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This Day in History: Feb. 17

Written by on February 17, 2021

On this day, Feb. 17 …

1996: World chess champion Garry Kasparov beats IBM supercomputer “Deep Blue,” winning a six-game match in Philadelphia. (Kasparov would lose to Deep Blue in a rematch in 1997).

Also on this day:

  • 1801: The U.S. House of Representatives breaks an electoral tie between Thomas Jefferson and Aaron Burr, electing Jefferson president; Burr becomes vice president.
  • 1815: The United States and Britain exchange the instruments of ratification for the Treaty of Ghent, ending the War of 1812.
  • 1864: During the Civil War, the Union ship USS Housatonic is rammed and sunk in Charleston Harbor, S.C., by the Confederate hand-cranked submarine HL Hunley in the first naval attack of its kind; the Hunley also sinks.
  • 1865: During the Civil War, Columbia, S.C., burns as the Confederates evacuate and Union forces moved in.
  • 1897: The forerunner of the National PTA, the National Congress of Mothers, convenes its first meeting in Washington.
  • 1933: Newsweek magazine is first published under the title “News-Week.”
  • 1944: During World War II, U.S. forces invade Eniwetok Atoll, encountering little initial resistance from Imperial Japanese troops. (The Americans would secure the atoll less than a week later.)
  • 1947: The Voice of America begins broadcasting to the Soviet Union.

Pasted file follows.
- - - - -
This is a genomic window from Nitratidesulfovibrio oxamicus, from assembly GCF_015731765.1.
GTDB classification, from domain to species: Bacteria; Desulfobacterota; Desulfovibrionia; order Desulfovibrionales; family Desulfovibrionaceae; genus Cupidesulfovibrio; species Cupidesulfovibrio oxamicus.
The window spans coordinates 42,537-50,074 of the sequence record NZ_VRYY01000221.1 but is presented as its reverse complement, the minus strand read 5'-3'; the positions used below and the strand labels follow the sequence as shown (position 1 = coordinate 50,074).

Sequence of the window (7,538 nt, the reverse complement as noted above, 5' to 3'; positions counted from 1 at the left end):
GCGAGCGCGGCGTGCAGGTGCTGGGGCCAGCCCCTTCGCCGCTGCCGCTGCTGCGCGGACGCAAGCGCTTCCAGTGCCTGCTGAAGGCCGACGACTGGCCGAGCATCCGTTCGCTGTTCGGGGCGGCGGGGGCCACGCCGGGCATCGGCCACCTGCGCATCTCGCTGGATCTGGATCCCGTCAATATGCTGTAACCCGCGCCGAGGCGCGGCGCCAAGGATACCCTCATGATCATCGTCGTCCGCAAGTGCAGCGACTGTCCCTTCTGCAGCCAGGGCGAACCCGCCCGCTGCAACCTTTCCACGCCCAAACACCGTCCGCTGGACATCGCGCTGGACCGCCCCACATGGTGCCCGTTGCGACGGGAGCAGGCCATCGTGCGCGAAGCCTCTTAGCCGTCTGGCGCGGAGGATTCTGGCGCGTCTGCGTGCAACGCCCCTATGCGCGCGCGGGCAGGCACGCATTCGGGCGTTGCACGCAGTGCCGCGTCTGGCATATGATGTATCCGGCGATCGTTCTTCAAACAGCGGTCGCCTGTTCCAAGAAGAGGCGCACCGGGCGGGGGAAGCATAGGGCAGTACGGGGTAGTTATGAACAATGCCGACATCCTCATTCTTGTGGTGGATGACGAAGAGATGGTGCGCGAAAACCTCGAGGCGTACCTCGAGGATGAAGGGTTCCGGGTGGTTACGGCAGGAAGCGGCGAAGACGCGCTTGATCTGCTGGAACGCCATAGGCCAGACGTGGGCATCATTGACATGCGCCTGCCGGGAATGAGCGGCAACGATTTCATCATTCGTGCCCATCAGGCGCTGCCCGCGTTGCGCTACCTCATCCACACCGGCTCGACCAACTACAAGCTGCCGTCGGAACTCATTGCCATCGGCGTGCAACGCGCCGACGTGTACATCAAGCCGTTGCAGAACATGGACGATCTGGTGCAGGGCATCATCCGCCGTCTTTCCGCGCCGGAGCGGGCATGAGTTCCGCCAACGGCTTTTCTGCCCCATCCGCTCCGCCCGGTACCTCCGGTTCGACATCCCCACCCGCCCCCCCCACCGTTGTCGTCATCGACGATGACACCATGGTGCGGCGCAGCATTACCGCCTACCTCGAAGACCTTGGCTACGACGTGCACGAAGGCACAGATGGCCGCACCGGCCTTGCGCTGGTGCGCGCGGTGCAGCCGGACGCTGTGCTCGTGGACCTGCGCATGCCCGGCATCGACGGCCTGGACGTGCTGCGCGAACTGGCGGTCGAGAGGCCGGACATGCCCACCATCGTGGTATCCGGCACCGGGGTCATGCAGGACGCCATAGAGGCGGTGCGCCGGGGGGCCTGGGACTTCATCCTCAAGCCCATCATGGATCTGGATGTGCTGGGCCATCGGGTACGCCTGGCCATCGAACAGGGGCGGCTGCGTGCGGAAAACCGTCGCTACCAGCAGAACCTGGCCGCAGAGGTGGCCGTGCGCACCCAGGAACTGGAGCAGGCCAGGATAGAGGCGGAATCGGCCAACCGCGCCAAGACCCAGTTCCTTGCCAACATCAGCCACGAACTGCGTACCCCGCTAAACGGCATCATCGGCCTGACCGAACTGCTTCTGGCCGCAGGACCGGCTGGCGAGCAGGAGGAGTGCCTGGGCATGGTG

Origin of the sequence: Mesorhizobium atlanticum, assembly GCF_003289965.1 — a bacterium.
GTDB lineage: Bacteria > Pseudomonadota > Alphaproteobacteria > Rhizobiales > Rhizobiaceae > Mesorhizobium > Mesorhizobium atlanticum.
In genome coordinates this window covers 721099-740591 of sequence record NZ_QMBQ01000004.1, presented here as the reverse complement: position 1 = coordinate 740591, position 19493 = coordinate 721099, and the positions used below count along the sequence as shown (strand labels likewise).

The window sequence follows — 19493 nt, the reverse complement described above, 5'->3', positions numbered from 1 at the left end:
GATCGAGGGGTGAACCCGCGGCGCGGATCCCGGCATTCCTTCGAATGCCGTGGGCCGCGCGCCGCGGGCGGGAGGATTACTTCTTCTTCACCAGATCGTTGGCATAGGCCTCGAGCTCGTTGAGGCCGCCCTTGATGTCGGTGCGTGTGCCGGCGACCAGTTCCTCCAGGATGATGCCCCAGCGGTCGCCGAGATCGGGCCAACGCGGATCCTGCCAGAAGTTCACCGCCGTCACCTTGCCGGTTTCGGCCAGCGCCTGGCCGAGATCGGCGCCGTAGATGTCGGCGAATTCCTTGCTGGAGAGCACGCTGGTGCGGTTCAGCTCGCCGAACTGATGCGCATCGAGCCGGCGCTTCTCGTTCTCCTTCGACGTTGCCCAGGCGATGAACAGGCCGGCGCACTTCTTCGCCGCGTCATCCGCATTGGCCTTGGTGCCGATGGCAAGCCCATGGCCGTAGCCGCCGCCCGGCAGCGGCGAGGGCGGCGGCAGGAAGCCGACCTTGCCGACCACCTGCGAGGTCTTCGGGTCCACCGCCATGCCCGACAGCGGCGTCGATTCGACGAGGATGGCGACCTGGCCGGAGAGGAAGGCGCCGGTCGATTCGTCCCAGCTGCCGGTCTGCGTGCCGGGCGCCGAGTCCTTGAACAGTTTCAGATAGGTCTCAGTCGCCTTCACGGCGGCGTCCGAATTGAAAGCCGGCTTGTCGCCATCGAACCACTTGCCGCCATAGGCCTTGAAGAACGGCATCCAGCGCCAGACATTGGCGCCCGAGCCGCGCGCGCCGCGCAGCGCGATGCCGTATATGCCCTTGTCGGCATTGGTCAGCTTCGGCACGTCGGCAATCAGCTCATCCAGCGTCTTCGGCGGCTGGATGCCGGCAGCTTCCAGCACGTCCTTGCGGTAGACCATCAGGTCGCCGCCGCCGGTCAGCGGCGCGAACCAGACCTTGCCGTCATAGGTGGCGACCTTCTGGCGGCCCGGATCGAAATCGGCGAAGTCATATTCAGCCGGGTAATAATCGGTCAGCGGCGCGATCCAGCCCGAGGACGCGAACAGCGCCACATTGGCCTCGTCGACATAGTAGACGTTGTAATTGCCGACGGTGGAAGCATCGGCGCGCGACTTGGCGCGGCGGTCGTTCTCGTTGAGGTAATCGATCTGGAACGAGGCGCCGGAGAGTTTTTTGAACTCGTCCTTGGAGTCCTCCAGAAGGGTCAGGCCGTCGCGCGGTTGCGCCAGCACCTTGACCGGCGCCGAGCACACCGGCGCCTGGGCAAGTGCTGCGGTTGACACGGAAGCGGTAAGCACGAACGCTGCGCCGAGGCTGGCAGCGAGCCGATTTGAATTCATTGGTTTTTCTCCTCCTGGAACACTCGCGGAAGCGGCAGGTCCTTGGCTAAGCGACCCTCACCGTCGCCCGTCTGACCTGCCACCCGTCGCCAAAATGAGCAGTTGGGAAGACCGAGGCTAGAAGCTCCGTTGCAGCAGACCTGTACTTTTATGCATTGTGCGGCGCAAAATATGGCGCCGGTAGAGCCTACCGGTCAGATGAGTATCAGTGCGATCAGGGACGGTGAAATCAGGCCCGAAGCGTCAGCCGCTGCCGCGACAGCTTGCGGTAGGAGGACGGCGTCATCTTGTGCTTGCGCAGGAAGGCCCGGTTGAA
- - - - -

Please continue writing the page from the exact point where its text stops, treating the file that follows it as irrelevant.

• 1968: The original Naismith Memorial Basketball Hall of Fame, located on the campus of Springfield College in Massachusetts, is opened to the public.
(AP Photo)

(AP Photo)

  • 1972: President Richard Nixon leaves the White House with his wife, Pat, on a historic trip to China.
  • 1986: Johnson & Johnson announces it would no longer sell over-the-counter medications in capsule form, following the death of a woman who had taken a cyanide-laced Tylenol capsule.
  • 1988: Lt. Col. William Higgins, a Marine Corps officer serving with a United Nations truce monitoring group, is kidnapped in southern Lebanon by Iranian-backed terrorists. (He would be killed by his captors).
  • 2009: President Barack Obama signs a mammoth, $787 billion economic stimulus package into law in Denver; he also approves adding some 17,000 U.S. troops for the war in Afghanistan.
  • 2014: Meryl Davis and Charlie White win the gold medal in ice dance at Sochi, the first Olympic title in the event for the United States. (Davis and White finish 4.53 points ahead of Tessa Virtue and Scott Moir of Canada, the 2010 champions.)
(Photo by Frazer Harrison/Getty Images)

(Photo by Frazer Harrison/Getty Images)

  • 2014: Jimmy Fallon makes his debut as host of NBC’s “Tonight Show.”
  • 2018: President Trump’s national security adviser, H.R. McMaster, tells a conference in Germany that there was now “incontrovertible” evidence of a Russian plot to disrupt the 2016 U.S. election; the statement stood in stark contrast to Trump’s claim that Russian interference in his election victory was a hoax.

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